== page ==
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Using an Imported Trade List




RealTest makes it easy to define a strategy based on a list of specific trades.

Reasons to do this might include:

Analyzing the results from a period of live trading (whether systematic or discretionary)

Seeing if you could have done better using different exit rules, position sizing, entry skip criteria, etc.

Comparing actual vs. backtest results for a strategy or set of strategies


RealTest supports three forms of Imported Trade List: standard, AmiBroker, and IB Flex (or other transaction lists).

For information about using AmiBroker trade lists, see Importing AmiBroker Trades.

For details about the IB Flex format, see Importing IB Flex Query Output.

The remainder of this topic describes the standard format.

Note also that multiple trade-list-based strategies can be combined in one script and any mixture of the above types can be included.

To be used with RealTest, your list of trades must be formatted as an ASCII CSV file with the following columns:






the symbol of the stock or contract traded



the name of the strategy to which the trade belongs



1 for long, -1 for short, 0 for both (side determined by sign of quantity)



date the position was entered (can be any date format with month before day)



number of shares or contracts bought or shorted



average price per share of the entry transaction



total commission paid for the entry transaction



date the position was exited (can be any date format with month before day)



number of shares or contracts sold or covered



average price per share of the exit transaction



total commission paid for the exit transaction

Columns can be in any order, and most of them are not required. There must be a header row containing these specific column names, to tell RealTest which columns you are providing and in what order.

As an example, see actual_trades.csv in the Examples folder, the first few rows of which look like this in a text editor:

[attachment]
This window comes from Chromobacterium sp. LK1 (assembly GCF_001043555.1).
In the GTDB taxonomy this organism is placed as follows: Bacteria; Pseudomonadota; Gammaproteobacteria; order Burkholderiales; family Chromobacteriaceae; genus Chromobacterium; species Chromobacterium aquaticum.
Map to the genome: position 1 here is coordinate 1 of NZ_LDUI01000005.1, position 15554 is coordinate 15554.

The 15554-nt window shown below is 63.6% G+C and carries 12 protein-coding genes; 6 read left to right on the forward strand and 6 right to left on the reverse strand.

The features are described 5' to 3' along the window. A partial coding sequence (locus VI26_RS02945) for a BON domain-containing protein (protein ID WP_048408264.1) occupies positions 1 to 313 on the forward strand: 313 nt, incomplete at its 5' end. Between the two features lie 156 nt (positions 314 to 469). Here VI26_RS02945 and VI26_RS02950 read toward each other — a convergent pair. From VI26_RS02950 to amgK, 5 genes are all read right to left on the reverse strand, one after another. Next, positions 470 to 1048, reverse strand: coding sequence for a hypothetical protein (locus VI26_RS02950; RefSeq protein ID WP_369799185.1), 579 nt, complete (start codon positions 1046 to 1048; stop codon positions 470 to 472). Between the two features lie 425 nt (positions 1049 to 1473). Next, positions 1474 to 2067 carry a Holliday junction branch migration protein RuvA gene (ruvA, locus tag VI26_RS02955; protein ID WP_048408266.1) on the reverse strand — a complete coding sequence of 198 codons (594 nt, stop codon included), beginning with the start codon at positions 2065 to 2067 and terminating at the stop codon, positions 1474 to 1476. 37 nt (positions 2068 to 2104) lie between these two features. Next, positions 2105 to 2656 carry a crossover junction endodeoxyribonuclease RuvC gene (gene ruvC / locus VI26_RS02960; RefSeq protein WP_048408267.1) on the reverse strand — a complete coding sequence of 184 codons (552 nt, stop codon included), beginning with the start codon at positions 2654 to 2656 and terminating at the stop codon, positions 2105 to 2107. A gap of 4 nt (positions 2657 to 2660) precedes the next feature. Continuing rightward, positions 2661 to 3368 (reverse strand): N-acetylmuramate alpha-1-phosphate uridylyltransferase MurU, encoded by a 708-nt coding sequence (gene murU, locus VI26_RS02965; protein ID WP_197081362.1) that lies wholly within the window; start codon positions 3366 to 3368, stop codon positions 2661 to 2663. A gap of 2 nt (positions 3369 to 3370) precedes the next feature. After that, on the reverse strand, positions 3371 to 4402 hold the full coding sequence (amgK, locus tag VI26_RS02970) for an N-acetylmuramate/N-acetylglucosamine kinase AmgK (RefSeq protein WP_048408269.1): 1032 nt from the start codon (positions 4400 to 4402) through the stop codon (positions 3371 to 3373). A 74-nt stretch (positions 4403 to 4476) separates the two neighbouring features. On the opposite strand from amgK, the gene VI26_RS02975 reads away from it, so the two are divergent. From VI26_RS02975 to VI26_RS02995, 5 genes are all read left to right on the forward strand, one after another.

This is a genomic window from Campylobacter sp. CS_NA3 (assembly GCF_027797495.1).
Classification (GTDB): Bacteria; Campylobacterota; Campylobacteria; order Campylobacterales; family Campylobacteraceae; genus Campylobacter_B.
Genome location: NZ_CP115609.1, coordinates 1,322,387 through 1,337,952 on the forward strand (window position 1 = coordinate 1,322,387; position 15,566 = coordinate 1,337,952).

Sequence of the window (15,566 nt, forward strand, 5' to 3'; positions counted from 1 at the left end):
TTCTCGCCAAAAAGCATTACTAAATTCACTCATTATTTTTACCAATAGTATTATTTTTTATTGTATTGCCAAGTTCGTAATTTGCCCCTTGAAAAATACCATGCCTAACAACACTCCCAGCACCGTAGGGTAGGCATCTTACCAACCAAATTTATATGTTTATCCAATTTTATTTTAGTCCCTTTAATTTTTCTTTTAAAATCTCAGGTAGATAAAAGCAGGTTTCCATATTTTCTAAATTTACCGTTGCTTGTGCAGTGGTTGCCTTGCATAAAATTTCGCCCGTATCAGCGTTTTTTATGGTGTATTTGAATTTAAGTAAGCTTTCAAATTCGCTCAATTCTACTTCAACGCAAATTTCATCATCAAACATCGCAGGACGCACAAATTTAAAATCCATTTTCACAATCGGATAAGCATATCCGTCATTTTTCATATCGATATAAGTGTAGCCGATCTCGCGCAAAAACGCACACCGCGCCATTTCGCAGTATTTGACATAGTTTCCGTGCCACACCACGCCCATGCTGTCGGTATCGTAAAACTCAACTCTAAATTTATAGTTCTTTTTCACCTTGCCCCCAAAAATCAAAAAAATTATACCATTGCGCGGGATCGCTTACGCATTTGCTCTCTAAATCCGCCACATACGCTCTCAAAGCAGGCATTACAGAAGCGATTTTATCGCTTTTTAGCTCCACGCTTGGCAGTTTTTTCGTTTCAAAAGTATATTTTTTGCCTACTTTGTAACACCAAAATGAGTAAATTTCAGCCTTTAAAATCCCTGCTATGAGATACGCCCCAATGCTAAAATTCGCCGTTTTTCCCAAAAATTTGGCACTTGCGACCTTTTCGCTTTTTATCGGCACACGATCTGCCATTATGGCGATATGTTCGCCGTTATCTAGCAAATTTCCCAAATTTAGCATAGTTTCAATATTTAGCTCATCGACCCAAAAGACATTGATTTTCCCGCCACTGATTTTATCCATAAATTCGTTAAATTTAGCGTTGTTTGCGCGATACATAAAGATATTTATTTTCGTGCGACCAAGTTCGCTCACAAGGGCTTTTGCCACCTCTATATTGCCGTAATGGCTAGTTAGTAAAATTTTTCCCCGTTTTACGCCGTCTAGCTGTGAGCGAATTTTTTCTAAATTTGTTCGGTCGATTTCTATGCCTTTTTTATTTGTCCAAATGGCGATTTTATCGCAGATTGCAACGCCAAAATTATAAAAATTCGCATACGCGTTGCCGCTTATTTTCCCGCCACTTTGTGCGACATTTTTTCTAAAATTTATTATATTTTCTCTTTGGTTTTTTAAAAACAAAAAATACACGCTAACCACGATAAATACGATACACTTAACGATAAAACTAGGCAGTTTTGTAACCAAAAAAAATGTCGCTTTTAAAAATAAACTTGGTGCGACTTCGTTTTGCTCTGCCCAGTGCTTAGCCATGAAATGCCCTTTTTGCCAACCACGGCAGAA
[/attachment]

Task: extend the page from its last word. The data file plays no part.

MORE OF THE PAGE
or like this in Excel:


Your trade list file can include all of the trades from any number of strategies.

This example includes two strategies, called "Longs" and "Shorts" (the above screen shots happen to only include long trades).


It is fine to have more than one trade in the same symbol on the same date. For example, if you entered a full position but then exited half on one date and half on another date, you would want that to appear as two rows in your trade list -- one for each half position -- and they'd both have the same values for Symbol, Strategy and DateIn.

Assuming that your trade list includes all of the above columns, it can be "run" as a backtest using the simplest possible strategy definitions:

The only requirement is that the strategy names in the script match the strategy names in the trade list (case does not matter).


Running the above script with the above trade list file (after importing data for all the included symbols) produces this results line and equity graph:

(Yes, I hand-picked a very good period for a couple of my strategies.)


To the extent that your trade list is missing columns and/or you want to test alternative rules, you must provide additional strategy elements. When a mix of imported trade information and strategy formulas are used, the formulas will override the existing trade data where applicable.

For example, here is the above script with a couple of elements changed for each side:

The results now look like this (not quite as good):

Comparing the trade lists from the two tests, we can see the modified position sizes:


Scrolling theses lists to the right, we can also see where some of the exits are now due to the newly added stop rules:

(and, as it happens, these first two instances were made worse by the addition of a stop rule)


The second example of using an imported trade list, actual_entries.rts, shows how partial trade information can still be used as a strategy input.

In this case, only the entry portion of every trade is included in the actual_entres.csv trade list file:


The script makes up for the lack of exit information by providing exit rules:

As you can see, the imported trade list mechanism provides many different ways to work with a set of live trade records.






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